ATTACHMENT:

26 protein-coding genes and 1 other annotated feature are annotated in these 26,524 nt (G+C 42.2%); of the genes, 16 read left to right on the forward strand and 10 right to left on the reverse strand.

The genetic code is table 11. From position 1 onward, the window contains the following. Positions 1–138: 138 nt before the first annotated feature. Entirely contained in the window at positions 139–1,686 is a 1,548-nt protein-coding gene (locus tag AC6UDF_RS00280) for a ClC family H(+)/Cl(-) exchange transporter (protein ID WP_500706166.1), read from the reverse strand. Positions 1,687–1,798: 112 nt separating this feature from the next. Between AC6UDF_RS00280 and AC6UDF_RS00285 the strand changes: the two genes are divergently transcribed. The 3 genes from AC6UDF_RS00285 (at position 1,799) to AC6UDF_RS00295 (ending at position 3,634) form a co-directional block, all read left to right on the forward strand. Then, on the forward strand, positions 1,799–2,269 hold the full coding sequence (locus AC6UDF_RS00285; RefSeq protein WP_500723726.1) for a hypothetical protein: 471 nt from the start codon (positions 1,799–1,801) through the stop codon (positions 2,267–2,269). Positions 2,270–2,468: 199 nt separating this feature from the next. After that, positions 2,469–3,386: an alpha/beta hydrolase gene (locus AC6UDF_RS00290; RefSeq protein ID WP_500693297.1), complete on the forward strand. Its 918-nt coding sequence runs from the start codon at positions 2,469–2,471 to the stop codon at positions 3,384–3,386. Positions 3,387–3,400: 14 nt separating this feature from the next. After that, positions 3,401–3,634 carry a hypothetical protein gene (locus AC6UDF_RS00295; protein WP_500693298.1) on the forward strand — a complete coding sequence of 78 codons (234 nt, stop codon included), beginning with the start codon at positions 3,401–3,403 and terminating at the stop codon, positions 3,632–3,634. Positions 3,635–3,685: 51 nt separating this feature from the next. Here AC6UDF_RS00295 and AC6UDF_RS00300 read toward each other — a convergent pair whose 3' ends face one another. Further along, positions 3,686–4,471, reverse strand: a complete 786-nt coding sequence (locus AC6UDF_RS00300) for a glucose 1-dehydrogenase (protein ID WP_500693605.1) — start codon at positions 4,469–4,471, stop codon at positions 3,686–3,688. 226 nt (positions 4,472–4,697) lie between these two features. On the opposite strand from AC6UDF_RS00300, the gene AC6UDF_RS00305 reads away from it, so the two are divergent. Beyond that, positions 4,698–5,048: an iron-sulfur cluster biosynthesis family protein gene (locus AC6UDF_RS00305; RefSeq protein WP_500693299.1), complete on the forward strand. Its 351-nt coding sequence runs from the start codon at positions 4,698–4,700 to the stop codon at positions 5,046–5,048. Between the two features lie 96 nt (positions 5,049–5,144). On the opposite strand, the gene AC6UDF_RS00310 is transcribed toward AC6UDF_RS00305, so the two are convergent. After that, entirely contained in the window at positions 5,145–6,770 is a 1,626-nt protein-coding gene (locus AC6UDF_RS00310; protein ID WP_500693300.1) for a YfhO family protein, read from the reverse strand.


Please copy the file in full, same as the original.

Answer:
26 protein-coding genes and 1 other annotated feature are annotated in these 26,524 nt (G+C 42.2%); of the genes, 16 read left to right on the forward strand and 10 right to left on the reverse strand.

The genetic code is table 11. From position 1 onward, the window contains the following. Positions 1–138: 138 nt before the first annotated feature. Entirely contained in the window at positions 139–1,686 is a 1,548-nt protein-coding gene (locus tag AC6UDF_RS00280) for a ClC family H(+)/Cl(-) exchange transporter (protein ID WP_500706166.1), read from the reverse strand. Positions 1,687–1,798: 112 nt separating this feature from the next. Between AC6UDF_RS00280 and AC6UDF_RS00285 the strand changes: the two genes are divergently transcribed. The 3 genes from AC6UDF_RS00285 (at position 1,799) to AC6UDF_RS00295 (ending at position 3,634) form a co-directional block, all read left to right on the forward strand. Then, on the forward strand, positions 1,799–2,269 hold the full coding sequence (locus AC6UDF_RS00285; RefSeq protein WP_500723726.1) for a hypothetical protein: 471 nt from the start codon (positions 1,799–1,801) through the stop codon (positions 2,267–2,269). Positions 2,270–2,468: 199 nt separating this feature from the next. After that, positions 2,469–3,386: an alpha/beta hydrolase gene (locus AC6UDF_RS00290; RefSeq protein ID WP_500693297.1), complete on the forward strand. Its 918-nt coding sequence runs from the start codon at positions 2,469–2,471 to the stop codon at positions 3,384–3,386. Positions 3,387–3,400: 14 nt separating this feature from the next. After that, positions 3,401–3,634 carry a hypothetical protein gene (locus AC6UDF_RS00295; protein WP_500693298.1) on the forward strand — a complete coding sequence of 78 codons (234 nt, stop codon included), beginning with the start codon at positions 3,401–3,403 and terminating at the stop codon, positions 3,632–3,634. Positions 3,635–3,685: 51 nt separating this feature from the next. Here AC6UDF_RS00295 and AC6UDF_RS00300 read toward each other — a convergent pair whose 3' ends face one another. Further along, positions 3,686–4,471, reverse strand: a complete 786-nt coding sequence (locus AC6UDF_RS00300) for a glucose 1-dehydrogenase (protein ID WP_500693605.1) — start codon at positions 4,469–4,471, stop codon at positions 3,686–3,688. 226 nt (positions 4,472–4,697) lie between these two features. On the opposite strand from AC6UDF_RS00300, the gene AC6UDF_RS00305 reads away from it, so the two are divergent. Beyond that, positions 4,698–5,048: an iron-sulfur cluster biosynthesis family protein gene (locus AC6UDF_RS00305; RefSeq protein WP_500693299.1), complete on the forward strand. Its 351-nt coding sequence runs from the start codon at positions 4,698–4,700 to the stop codon at positions 5,046–5,048. Between the two features lie 96 nt (positions 5,049–5,144). On the opposite strand, the gene AC6UDF_RS00310 is transcribed toward AC6UDF_RS00305, so the two are convergent. After that, entirely contained in the window at positions 5,145–6,770 is a 1,626-nt protein-coding gene (locus AC6UDF_RS00310; protein ID WP_500693300.1) for a YfhO family protein, read from the reverse strand.